Some 400 volunteers working in teams of 50 spent four days pasting strips of printed paper on the cobbles of the courtyard, creating a giant patchwork around the pyramid commissioned by late Socialist president Francois Mitterrand.
JR, who has been dubbed the “French Banksy” after the British street artist, is famous for blowing up photographs — often of people — into huge collages that have graced the wall between Jerusalem and the West Bank and the Rio favelas, among other sites.
The artist promised that his latest work — created using a technique that distorts the image of the subject unless viewed from a specific angle — would reveal “the Secret of the Great Pyramid.”
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A camera on the roof of the Louvre fed images to two giant screens which appeared to show the pyramid emerging from its foundations, as if from a giant quarry of white rock.
“There are more than 2,000 strips to paste on the ground, each ten metres long, so it's a huge puzzle. And when you're on the puzzle you don't see what you're doing,” the artist told AFP. “It's great. We're like children watching this pyramid grow before our eyes.”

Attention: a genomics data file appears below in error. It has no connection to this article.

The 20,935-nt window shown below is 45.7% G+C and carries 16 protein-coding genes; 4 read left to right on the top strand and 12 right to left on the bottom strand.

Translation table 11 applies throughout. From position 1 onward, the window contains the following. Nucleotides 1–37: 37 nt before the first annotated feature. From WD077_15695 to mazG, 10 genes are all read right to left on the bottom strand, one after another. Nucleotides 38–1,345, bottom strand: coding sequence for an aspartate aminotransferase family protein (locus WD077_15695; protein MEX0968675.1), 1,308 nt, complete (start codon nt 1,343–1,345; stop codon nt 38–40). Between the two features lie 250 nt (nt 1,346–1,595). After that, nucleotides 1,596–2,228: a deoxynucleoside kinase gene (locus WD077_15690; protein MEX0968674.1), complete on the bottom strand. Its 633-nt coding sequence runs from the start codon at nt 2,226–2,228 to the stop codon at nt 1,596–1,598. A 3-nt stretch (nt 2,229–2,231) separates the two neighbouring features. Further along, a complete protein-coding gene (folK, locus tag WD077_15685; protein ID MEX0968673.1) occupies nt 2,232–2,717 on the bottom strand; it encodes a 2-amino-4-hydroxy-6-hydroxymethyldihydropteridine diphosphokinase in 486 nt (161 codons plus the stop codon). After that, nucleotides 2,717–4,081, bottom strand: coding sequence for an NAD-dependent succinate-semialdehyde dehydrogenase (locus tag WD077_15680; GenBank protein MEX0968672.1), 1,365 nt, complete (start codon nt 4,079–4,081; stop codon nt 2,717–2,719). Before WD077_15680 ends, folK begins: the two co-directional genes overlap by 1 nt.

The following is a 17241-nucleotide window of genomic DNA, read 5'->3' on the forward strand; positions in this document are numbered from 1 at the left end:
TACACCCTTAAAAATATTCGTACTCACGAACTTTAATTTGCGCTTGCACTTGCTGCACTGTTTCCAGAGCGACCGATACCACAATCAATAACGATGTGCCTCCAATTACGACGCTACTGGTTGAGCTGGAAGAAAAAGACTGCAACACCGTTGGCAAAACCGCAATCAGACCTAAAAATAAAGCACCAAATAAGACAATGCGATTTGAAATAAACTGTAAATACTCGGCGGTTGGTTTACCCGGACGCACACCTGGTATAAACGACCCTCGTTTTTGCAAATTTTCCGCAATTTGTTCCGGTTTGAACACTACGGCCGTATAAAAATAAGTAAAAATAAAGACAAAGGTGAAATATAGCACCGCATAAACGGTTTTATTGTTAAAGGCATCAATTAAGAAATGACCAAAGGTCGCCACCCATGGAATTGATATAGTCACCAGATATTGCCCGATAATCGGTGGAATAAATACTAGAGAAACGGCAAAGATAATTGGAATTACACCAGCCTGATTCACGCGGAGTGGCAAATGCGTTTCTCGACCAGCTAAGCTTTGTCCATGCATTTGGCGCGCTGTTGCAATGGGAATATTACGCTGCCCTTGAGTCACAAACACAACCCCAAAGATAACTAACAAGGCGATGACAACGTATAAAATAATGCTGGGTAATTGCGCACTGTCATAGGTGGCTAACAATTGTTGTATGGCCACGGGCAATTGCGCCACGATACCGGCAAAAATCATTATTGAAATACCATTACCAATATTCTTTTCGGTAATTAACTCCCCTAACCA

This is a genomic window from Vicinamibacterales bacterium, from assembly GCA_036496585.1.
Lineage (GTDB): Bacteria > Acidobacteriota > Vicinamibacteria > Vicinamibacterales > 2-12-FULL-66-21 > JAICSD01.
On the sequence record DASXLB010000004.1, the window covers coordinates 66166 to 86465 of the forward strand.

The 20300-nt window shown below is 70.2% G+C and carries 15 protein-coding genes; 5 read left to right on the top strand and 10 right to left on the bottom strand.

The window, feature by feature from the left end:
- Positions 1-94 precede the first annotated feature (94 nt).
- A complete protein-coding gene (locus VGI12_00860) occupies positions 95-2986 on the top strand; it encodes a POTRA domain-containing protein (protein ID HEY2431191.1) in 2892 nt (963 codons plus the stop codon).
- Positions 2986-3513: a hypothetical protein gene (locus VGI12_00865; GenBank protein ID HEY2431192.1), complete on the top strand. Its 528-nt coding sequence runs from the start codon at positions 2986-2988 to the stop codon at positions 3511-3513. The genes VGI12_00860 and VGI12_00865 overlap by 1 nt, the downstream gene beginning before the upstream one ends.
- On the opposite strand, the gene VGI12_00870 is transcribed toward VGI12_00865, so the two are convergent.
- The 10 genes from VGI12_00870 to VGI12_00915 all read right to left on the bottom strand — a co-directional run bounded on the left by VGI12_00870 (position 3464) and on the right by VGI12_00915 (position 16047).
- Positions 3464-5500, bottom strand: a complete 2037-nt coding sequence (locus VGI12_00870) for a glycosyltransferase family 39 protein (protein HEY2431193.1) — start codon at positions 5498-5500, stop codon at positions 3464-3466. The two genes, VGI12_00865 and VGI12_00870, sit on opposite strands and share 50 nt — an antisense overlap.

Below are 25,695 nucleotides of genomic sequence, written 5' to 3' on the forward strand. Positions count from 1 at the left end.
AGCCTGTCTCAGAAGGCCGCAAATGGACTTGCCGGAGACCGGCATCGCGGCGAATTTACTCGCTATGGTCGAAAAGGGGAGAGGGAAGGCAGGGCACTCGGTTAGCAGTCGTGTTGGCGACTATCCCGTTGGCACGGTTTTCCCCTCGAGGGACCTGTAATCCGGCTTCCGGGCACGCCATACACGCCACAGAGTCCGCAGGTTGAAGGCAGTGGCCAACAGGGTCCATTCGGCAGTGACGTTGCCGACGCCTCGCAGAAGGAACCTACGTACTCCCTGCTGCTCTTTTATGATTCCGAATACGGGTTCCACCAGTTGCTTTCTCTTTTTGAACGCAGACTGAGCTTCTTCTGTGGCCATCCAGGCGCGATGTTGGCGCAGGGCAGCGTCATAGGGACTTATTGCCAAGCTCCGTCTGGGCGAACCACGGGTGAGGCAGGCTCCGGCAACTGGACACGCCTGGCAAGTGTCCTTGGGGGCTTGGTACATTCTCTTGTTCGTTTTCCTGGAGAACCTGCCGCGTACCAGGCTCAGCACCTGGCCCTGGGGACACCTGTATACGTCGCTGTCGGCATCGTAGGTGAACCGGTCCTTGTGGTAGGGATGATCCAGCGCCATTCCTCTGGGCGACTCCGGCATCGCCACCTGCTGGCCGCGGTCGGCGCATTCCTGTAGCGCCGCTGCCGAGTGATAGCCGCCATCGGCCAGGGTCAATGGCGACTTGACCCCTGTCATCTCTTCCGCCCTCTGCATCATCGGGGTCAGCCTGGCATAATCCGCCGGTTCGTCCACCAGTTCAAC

Hated by many Parisians when it was unveiled 30 years ago on Friday, Chinese-American architect I. M. Pei's creation has wormed its way into their hearts and is now revered like one of the Louvre's greatest treasures, such as the “Mona Lisa” and the “Venus de Milo”.
Three years ago JR, whose real name is Jean Rene, gave the pyramid a very different treatment, covering it in a giant trompe-l'oeil that made it look as if it had disappeared.